The descriptions of how women’s lives were controlled by Victorian men and any deviance from limited ‘norms’ deemed as insanity that required extreme, punishing treatments make for grim reading in Elaine Showalter’s book The Female Malady.
Amid the painful accounts of the methods male mind doctors employed to police the borders of acceptable behaviour among women, Florence Nightingale’s plea that women should be allowed to “suffer” shone out.
Give us back our suffering, we cry to heaven in our hearts – suffering rather than indifferentism; for out of nothing comes nothing. But out of suffering may come the cure. Better have pain than paralysis! A hundred may struggle and drown in the breakers. One discovers the new world. But rather, ten times rather, die in the surf, heralding the way to that new world, than stand idly on the shore!
The plea is the fulcrum of the lengthy essay titled Cassandra that Nightingale wrote in the 1850s that Showalter describes as a
scathing analysis of the stresses and conventions that drove Victorian middle-class womente> to silence, depression, illness, even lunatic asylums and death.
Women must be able to suffer if they are to grow. Experiencing frustration and discontent to its fullest, suffering all its pangs, is the price of adulthood, a “privilege” that may lead to action. To deny, suppress and stupefy these emotions leads to madness, the hysteria and mental deterioration Nightingale saw everywhere in the lives of well-to-do English women.
The suffering Nightingale envisaged as an antidote to the mental paralysis of women’s lives, didn’t only include the private, but had social and political dimensions, including contact with “the practical reality of life – sickness and crime, and poverty in masses”.
There are numerous strands of thought that could be picked up in Nightingale’s plea for suffering, not least the privilege of her position within English society. But the issue of agency, of the importance of struggle struck me because I’ve experienced how transformative it has been to experience pain head on these last three years and find a way through. It also resonated with some reading I did some years ago now about the Judea Capta, a figure of womanhood that emerged briefly in the seventeenth century.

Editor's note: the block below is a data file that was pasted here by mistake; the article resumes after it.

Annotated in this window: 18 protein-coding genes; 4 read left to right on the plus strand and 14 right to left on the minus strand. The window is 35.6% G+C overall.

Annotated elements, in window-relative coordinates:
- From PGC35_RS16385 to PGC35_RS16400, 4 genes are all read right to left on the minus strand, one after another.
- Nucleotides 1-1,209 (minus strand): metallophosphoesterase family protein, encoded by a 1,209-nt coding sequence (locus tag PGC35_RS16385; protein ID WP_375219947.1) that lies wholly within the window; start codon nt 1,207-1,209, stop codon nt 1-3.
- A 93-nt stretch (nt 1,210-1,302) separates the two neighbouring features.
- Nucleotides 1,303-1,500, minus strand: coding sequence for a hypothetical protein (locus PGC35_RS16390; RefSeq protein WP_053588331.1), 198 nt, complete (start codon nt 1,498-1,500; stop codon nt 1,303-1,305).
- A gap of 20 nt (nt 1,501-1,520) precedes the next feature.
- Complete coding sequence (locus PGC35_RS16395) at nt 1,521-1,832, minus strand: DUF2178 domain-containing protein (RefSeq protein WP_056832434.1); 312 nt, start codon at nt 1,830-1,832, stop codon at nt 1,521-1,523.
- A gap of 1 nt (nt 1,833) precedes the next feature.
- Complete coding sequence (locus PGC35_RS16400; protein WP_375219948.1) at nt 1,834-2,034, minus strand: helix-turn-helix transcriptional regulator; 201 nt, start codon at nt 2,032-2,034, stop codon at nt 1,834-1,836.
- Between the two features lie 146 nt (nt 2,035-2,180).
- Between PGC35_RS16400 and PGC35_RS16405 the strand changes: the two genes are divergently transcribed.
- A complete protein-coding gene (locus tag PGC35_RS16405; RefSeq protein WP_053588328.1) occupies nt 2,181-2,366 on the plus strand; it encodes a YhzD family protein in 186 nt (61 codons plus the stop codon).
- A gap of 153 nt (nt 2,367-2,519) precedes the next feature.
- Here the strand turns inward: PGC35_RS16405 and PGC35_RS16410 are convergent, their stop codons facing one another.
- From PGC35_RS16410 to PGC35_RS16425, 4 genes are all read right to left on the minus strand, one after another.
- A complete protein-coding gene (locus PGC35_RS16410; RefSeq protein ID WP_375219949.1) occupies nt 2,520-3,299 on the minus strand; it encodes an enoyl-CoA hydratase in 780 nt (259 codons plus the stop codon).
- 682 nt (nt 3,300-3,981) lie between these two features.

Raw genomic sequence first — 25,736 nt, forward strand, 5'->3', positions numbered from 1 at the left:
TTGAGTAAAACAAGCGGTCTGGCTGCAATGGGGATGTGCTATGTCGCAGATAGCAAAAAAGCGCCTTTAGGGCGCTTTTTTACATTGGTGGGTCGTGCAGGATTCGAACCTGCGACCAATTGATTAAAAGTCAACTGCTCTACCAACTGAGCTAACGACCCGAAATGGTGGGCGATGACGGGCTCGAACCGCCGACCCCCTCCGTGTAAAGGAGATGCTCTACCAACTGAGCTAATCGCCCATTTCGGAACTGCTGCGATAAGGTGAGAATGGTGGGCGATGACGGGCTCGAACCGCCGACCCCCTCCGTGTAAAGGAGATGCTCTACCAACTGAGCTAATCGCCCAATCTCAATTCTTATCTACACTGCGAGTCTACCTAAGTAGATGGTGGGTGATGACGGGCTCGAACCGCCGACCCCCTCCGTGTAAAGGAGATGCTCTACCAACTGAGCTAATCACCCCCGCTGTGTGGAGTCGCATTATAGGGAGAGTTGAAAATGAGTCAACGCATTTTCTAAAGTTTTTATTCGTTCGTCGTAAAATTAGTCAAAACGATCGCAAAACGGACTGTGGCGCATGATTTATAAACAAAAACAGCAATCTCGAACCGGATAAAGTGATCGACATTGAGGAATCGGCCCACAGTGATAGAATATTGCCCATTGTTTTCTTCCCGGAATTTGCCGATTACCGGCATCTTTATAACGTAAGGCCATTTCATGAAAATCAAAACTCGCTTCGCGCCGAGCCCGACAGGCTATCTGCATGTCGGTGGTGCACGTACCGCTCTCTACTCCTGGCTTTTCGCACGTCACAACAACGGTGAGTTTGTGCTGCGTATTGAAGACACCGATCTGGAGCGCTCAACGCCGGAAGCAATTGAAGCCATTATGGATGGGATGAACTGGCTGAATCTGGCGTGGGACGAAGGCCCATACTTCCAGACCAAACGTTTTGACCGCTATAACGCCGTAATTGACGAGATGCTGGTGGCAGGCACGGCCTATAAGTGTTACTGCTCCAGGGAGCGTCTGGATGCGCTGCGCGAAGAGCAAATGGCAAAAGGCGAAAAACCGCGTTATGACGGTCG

In The Terror Dream, Susan Faludi describes how the belief in spiritual equality before God among Puritan settlers in America briefly opened up a new space for women in the seventeenth century. Due to the proliferation of printing presses, this period was marked by the unprecedented publication of accounts of women’s psychological and spiritual struggles during periods of captivity following raids by American Indian tribes during King Philip’s War which lasted from 1675 to 1678.
The captivity experience provided a constant reminder to the settlers of what Faludi describes as the “struggle-toward-submission ideal” that bound both men and women together.
And by championing that experience, Puritan society wound up championing a vision of femininity in which the rigours of the frontier were confronted by a woman who, however humble and dependent on God, was active, enterprising, and rigorous in her pursuit of that humility and dependency.
The Judea Capta was a complex figure, not least because of the context of war and the fight to conquer the continent that she emerged in. The space for women’s voices and experience that opened up with the publication of A Narrative of the Captivity and Restoration of Mrs. Mary Rowlandson in 1682 was one that was also closely monitored and controlled. And it was quickly closed down notions of male authority and superior strength were threatened by accounts of resilient, determined women. There were also concerns that some women evidently preferred living among their “captors” and were reluctant to return to their old lives.
A pivotal story was that of Hannah Duston who was seized by Abenaki warriors who killed her five-day old baby. Dustin escaped after killing nine of her captors, shocking her community when she returned with 10 scalps with the intention of collecting the £50 bounty offered for each. The Judea Capta story not only highlights the role that struggle plays in women’s lives, but also is a means by which we can examine the type of power that women draw upon and utilise.
While interviewing three women who were part of the Durham teaching assistant’s campaign against significant wage cuts I was struck by the degree to which, despite a lack of confidence and feelings of being overwhelmed, they all felt the need to push back and struggle against what was happening to them. In doing so they became vocal activists prepared to speak out even when they were terrified. In refusing to be “victims” they found their voices and no longer felt that they were “asleep” as one of them put it.
Although the contexts and eras are very different, there’s a common thread that suggests a different space in which femininity can be explored and constituted – in confronting that context and struggling towards change. In this sense, Nightingale’s plea is not a call for suffering for its own sake, but for the freedom to engage with life and face the challenge of responding. But as Dustan’s experience almost 200 years earlier shows, there are important questions to consider about the nature of the power women choose to exercise and the methods they use in that struggle.